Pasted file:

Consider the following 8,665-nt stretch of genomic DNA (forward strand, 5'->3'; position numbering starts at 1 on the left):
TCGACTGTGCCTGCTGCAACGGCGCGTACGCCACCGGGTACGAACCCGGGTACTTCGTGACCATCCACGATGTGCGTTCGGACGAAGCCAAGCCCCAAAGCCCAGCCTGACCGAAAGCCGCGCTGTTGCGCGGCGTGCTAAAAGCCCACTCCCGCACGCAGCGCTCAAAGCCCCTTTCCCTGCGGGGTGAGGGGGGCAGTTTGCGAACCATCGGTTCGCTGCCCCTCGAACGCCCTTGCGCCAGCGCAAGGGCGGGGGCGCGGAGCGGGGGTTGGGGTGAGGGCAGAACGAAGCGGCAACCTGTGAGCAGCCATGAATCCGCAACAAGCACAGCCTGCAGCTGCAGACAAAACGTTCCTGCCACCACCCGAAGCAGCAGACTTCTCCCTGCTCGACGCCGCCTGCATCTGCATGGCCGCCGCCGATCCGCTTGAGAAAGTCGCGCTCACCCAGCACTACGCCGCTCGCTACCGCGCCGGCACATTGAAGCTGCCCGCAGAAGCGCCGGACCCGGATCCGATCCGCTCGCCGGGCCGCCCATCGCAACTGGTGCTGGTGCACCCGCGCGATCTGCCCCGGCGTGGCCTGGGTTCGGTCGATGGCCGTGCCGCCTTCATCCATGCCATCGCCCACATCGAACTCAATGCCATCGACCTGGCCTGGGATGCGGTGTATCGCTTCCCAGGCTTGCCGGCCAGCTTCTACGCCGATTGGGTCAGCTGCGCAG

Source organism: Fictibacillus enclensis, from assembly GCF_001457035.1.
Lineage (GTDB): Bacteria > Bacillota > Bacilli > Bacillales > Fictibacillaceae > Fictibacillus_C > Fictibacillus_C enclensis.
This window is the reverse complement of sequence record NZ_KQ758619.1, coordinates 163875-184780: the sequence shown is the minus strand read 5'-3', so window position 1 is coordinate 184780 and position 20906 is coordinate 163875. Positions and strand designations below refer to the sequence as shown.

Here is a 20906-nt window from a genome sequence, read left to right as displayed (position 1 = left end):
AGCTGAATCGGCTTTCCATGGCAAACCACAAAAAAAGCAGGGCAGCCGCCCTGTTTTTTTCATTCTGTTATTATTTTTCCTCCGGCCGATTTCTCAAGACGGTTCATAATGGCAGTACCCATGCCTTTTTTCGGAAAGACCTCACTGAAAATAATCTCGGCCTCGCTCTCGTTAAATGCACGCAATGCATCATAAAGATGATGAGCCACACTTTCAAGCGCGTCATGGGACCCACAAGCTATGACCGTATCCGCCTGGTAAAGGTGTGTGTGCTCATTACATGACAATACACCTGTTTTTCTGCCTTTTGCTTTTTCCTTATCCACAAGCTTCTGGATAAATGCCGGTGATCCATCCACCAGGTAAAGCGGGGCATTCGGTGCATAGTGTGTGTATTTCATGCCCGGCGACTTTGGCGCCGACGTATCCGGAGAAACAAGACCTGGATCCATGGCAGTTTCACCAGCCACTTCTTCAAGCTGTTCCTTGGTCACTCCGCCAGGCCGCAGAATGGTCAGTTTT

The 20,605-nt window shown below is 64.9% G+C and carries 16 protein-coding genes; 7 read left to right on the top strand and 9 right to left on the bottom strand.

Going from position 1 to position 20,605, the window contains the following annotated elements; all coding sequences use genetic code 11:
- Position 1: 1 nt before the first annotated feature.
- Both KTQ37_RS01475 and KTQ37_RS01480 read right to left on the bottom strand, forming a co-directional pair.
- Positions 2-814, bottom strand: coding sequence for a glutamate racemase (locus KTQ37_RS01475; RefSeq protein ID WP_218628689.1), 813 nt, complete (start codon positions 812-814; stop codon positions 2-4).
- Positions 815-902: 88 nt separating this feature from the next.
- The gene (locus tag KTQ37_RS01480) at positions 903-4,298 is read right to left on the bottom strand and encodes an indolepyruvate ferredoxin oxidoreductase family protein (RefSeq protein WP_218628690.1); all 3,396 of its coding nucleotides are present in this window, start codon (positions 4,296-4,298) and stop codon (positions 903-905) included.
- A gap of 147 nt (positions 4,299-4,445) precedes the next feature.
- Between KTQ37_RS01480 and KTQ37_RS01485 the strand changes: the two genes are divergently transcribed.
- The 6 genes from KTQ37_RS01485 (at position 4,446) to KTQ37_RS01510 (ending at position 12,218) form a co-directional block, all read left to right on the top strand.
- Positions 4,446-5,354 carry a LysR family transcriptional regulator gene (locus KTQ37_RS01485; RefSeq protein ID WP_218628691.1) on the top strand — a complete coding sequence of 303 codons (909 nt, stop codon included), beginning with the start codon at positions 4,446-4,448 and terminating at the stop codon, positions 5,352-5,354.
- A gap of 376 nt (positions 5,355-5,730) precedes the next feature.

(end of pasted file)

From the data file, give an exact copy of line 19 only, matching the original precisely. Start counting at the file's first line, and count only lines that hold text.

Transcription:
- A gap of 376 nt (positions 5,355-5,730) precedes the next feature.